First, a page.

What is metatarsalgia? This is a common foot condition, affecting the ball of your foot. But what are the causes, symptoms and treatment options? Keep reading to find out!

Metatarsalgia Symptoms pain in ball of foot

Common symptoms of metatarsalgia include pain and inflammation, along with other common warning signs. These include burning, sharp or aching pain in your ball of foot, located just behind the toes. Typically, that pain will worsen when you stand, but improve with rest. Some people describe feeling like there's a pebble stuck in their foot, while others experience numbness, tingling or sharp, shooting pain in the toes.

What is Metatarsalgia: Common Causes

There are several risk factors that could cause this specific type of ball of foot pain. If you work out too hard, especially if you run, you'll increase your risk for metatarsalgia. Why is this such a risk? When you run, you put lots of pressure on the front of your foot, making inflammation more likley to set in. And that risk will rise dramatically if you run in shoes that are worn out or in need of replacement.

Another metatarsalgia risk factor is having a high-arched foot. Why is that the case? When your arch is so far off the ground, the ball of your foot absorbs a lot more pressure as you walk or run. But that's not the only foot shape that increases your risk for this condition. Other metatarsalgia risk factors include having hammertoes, bunions, or a big toe that's shorter than your second toe. And all of those deformities could lead to ball of foot pain because they change the way your foot absorbs your body weight, leaving the ball of your foot to take on excess pressure.

On that note, carrying excess weight can increase your risk for ball of foot pain. And so can shoes that don’t fit, since they won't absorb enough shock when you walk or run. Finally, changes in your gait caused by a stress fracture of the foot or a Morton's neuroma could increase your risk for pain and inflammation.

How Do I Know if I Have Metatarsalgia?

Many conditions can cause ball of foot pain. And that's why, the only way to really know if you have metatarsalgia is to come to our podiatry practice in Powder Springs, and get a comprehensive examination. Still, if you're looking for what's causing your discomfort, these clues could mean it's metatarsalgia:

Your pain did not hit you all at once; instead, it came on gradually over time, getting worse over time. You can find relief by resting your foot, but it's likely to get worse if you stand up, walk, or run. And when you are moving on your feet? It could feel like there's a marble in your foot or a rock stuck in your shoe. All of these signs could mean metatarsalgia is causing the pain in the ball of your foot.

How Do You Get Rid of Metatarsalgia?

At the first sign of discomfort, you can try some of these at-home remedies for ball of foot pain. First, try and rest your foot as much as possible, to avoiding adding pressure to the inflamed area. Next, apply ice to the affected foot for no more than 20 minutes at a time. And make several daily applications. If your doctor says it's safe to do so, you can try over the counter anti-inflammatories, to reduce pain and inflammation. However, if your pain does not resolve in a day or two, you'll likely need to make an appointment with Dr. Alvin Cowans at our Powder Springs podiatry practice in order to find lasting relief.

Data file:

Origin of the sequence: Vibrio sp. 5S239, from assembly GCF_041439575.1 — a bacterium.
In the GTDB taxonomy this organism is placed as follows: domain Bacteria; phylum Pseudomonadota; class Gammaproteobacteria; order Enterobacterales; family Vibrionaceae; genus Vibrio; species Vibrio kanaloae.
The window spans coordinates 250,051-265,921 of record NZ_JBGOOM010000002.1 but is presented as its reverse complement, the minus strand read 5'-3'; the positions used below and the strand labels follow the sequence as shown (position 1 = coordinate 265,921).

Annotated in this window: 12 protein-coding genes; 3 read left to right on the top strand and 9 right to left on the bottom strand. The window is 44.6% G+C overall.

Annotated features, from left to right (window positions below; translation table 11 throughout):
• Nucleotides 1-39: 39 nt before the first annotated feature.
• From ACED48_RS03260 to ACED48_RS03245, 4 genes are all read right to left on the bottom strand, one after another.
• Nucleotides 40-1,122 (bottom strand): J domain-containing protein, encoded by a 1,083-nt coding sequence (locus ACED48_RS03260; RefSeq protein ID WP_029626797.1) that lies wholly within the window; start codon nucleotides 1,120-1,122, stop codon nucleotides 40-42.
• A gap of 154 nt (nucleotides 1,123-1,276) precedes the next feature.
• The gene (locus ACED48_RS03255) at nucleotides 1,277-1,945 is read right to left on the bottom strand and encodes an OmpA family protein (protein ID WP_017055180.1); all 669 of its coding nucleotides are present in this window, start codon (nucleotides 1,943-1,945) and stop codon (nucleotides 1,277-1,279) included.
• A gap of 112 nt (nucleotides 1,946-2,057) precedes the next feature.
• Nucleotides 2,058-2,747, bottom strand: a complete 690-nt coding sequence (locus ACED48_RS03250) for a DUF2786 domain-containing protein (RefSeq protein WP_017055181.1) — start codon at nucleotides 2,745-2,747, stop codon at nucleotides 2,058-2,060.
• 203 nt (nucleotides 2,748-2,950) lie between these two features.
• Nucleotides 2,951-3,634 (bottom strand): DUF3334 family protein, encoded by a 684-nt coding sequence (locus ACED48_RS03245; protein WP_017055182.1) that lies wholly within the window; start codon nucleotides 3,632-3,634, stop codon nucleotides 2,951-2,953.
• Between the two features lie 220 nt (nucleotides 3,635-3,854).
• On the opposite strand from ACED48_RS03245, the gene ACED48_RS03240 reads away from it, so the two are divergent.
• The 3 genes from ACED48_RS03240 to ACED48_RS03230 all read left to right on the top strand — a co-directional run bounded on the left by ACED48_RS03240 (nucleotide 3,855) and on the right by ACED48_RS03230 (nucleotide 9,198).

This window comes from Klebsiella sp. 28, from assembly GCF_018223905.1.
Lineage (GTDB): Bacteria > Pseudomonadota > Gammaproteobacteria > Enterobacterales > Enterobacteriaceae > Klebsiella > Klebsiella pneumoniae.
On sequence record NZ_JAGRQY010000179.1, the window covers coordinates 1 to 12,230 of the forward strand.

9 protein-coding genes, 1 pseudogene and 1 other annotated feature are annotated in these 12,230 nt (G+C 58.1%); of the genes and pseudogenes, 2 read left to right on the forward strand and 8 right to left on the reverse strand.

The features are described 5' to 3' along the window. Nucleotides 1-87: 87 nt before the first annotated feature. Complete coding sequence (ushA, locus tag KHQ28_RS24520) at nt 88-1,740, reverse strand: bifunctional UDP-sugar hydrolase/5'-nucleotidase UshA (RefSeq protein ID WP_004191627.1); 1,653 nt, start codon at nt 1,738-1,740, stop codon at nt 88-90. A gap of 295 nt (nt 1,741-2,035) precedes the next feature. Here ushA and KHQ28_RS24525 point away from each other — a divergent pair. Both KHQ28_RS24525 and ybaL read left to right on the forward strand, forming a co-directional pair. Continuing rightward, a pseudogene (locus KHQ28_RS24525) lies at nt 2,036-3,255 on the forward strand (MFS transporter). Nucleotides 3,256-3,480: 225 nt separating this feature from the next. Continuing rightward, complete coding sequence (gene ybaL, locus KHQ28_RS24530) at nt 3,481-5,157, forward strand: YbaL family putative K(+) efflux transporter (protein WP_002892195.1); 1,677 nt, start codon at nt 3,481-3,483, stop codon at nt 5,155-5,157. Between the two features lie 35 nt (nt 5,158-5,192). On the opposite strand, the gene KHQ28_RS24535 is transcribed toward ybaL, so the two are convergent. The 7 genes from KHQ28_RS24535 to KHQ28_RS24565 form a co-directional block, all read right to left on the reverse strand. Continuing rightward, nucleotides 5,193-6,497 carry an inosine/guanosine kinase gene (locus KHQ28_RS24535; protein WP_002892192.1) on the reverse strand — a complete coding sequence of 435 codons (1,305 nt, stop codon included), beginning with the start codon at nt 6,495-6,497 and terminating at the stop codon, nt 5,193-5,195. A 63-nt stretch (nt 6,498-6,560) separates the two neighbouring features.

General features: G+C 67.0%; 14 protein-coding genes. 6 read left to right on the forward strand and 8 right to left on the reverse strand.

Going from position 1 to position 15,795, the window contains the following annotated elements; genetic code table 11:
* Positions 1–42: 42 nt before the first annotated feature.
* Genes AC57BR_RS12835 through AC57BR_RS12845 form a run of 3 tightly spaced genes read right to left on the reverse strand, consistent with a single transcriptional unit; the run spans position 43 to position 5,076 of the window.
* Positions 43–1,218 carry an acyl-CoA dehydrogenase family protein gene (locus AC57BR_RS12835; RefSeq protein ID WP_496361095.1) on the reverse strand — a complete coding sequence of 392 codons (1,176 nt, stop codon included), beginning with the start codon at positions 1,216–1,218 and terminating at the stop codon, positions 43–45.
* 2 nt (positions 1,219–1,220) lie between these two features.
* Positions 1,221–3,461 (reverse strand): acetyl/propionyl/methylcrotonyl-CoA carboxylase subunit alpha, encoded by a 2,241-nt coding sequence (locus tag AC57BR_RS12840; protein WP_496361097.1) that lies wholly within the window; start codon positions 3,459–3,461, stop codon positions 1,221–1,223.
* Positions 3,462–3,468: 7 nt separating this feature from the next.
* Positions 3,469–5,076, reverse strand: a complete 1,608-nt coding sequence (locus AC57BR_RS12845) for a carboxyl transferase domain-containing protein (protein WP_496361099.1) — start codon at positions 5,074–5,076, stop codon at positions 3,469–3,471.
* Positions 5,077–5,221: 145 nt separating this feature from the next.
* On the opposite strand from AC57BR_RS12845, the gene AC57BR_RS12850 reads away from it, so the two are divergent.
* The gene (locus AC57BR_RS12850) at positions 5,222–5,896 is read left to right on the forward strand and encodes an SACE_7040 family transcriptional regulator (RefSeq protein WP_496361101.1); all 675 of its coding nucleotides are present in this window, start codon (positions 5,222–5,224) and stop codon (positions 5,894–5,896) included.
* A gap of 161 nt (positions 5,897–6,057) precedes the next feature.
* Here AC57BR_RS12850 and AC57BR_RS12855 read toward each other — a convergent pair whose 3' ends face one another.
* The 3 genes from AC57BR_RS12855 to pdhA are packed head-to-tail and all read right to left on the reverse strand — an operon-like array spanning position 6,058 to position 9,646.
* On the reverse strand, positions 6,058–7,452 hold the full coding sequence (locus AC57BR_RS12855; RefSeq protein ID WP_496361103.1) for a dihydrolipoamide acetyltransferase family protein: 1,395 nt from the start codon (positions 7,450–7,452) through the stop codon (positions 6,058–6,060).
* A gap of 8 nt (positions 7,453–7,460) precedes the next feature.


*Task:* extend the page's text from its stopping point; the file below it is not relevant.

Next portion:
Diagnosing and Treating Ball of Foot Pain in Powder Springs, GA

If self-care doesn't work, it's important to come into the office quickly. Untreated metatarsalgia symptoms will worsen, and pain in the ball of your foot can interfere with your daily routine. In fact, if you ignore this kind of ball of foot pain, other parts of your body may also suffer.

Now, before beginning treatment, you'll need a thorough exam to confirm a metatarsalgia diagnosis. Afer all, this condition shares symptoms with several other foot problems. So we’ll need to see you in the office to give you an accurate diagnosis. Once we confirm the cause of pain in your ball of foot, through a medical history and a physical exam to pinpoint the source of your pain, we can begin to craft a treatment plan.

First, we'll look at your foot gear. We can try padding the balls of your feet in your shoes, and switching you to a more supportive shoe style. While your foot is still inflamed, we'll recommend keeping up with resting, icing and elevating your feet. During your recovery period, we may also suggest changing your exercise routine. You should choose lower impact activities, like swimming, that keep you active while taking pressure off your feet. Finally, we may suggest keeping up with your over-the-counter, anti-inflammatory medications to speed up healing while managing your discomfort.

Now, these measures can help with your immediate discomfort. But we also have to make sure that metaarsalgia doesn't return. And one way we can do that is by fitting you for custom orthotics. These are medical devices made to fit your exact foot shape. They can take pressure off the balls of your feet, offering immediate and lasting pain relief. Orthotics are especially important if high arches are the cause of your condition.

For most patients, these non-invasive treatment options will relieve metatarsalgia. But sometimes, especially if you suffer from other foot concerns, you'll need a more permanent solution. In these cases, we may recommend surgery or MIS in order to relieve the pain in the ball of your foot and help you walk comfortably again.

Remember, metatarsalgia treatments work best when we see you early on. Coming in at the first sign of discomfort reduces your risk of migrating pain, along with the need for invasive treatment plans. So schedule your ball of foot pain consultation today. Our trained podiatrist in Powder Springs is here to help!